The rich and the rest of us

A noble gesture from a group of billionaires reminds us that too much wealth is concentrated in too few hands

Published August 5, 2010 5:30PM (EDT)

Bill Gates and Warren Buffet
Bill Gates and Warren Buffet

This originally appeared at Robert Reich's blog

Forty of America’s richest families or individuals -- almost all billionaires -- have pledged to donate at least half their fortunes to charity. The total is a whopping $125 billion. Warren Buffett and Bill and Melinda Gates reached out to some 80 members of the Forbes billionaires list, seeking their pledges.

I think it’s admirable that Bill and Melinda Gates and Warren Buffett give so much to charity and have corralled other billionaires to do the same.

But I’m also appalled at what this reveals about how much money is now concentrated in so few hands. It’s more evidence we’re back in the late 19th century when robber barons lorded over the economy and almost everyone else lost ground. The Vanderbilts, Carnegies, Rockefellers made so much money they too could give away large chunks to charity and still maintain their outsize fortunes and their power and influence.

Most telling is how much wealthier the richest have become over the past year. Forbes magazine’s list of the world’s billionaires (40 percent of them Americans) show them with an average net worth of $3.5 billion -- and an average increase of $500 million in the last 12 months.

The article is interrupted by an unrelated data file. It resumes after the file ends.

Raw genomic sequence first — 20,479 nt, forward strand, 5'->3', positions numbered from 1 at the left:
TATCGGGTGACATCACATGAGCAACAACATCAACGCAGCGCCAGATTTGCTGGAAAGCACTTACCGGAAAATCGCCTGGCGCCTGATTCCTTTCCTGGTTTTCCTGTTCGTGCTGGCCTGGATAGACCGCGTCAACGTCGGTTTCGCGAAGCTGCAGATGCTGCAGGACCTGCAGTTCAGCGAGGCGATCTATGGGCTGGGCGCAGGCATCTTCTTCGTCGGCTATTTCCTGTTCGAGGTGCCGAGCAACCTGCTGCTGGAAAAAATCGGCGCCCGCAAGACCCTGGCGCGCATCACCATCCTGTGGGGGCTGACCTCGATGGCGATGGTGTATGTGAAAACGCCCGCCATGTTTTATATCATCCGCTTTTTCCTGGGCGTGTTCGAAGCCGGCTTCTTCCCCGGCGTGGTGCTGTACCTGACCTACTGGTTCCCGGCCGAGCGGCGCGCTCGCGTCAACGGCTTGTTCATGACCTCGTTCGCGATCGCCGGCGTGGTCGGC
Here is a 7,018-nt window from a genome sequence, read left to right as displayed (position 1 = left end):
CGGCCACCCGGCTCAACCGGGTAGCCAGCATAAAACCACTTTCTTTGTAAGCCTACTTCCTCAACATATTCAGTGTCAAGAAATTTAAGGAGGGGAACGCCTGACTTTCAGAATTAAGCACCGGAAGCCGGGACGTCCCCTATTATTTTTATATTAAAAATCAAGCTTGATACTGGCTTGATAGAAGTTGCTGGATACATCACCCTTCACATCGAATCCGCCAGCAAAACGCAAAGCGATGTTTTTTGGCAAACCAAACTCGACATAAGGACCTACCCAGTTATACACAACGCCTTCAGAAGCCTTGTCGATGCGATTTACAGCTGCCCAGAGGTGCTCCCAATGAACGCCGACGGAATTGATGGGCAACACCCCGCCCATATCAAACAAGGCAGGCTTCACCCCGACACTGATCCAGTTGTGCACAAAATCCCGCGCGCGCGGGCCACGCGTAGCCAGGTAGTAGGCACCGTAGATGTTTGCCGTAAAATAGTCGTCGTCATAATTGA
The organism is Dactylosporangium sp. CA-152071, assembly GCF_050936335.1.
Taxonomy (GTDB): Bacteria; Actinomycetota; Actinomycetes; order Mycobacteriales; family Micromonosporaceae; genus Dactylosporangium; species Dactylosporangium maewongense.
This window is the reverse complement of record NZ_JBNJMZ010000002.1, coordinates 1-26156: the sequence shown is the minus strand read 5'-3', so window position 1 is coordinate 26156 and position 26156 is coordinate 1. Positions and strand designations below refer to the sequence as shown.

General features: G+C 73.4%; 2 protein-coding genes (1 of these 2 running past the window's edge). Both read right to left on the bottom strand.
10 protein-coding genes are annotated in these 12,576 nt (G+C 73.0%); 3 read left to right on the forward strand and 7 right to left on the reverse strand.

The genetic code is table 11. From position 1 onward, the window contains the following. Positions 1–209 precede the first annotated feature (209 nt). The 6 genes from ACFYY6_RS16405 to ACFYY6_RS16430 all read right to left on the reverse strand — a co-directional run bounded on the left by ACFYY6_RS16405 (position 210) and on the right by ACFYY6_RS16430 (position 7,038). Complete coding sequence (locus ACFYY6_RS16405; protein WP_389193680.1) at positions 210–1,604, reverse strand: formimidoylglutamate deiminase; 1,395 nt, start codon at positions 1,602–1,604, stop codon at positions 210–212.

America’s median hourly wage, meanwhile, dropped last year, and it continues to drop. That’s not even counting the 15 million Americans still out of work.

Most Americans don’t need charity. They need good jobs.

By Robert Reich

Robert B. Reich is Chancellor's Professor of Public Policy at the University of California at Berkeley and Senior Fellow at the Blum Center for Developing Economies. He served as Secretary of Labor in the Clinton administration, for which Time Magazine named him one of the ten most effective cabinet secretaries of the twentieth century. He has written 15 books, including the best sellers "Aftershock", "The Work of Nations," and"Beyond Outrage," and, his most recent, "The Common Good." He is also a founding editor of the American Prospect magazine, chairman of Common Cause, a member of the American Academy of Arts and Sciences, and co-creator of the award-winning documentary, "Inequality For All." He's also co-creator of the Netflix original documentary "Saving Capitalism."

MORE FROM Robert Reich

Related Topics ------------------------------------------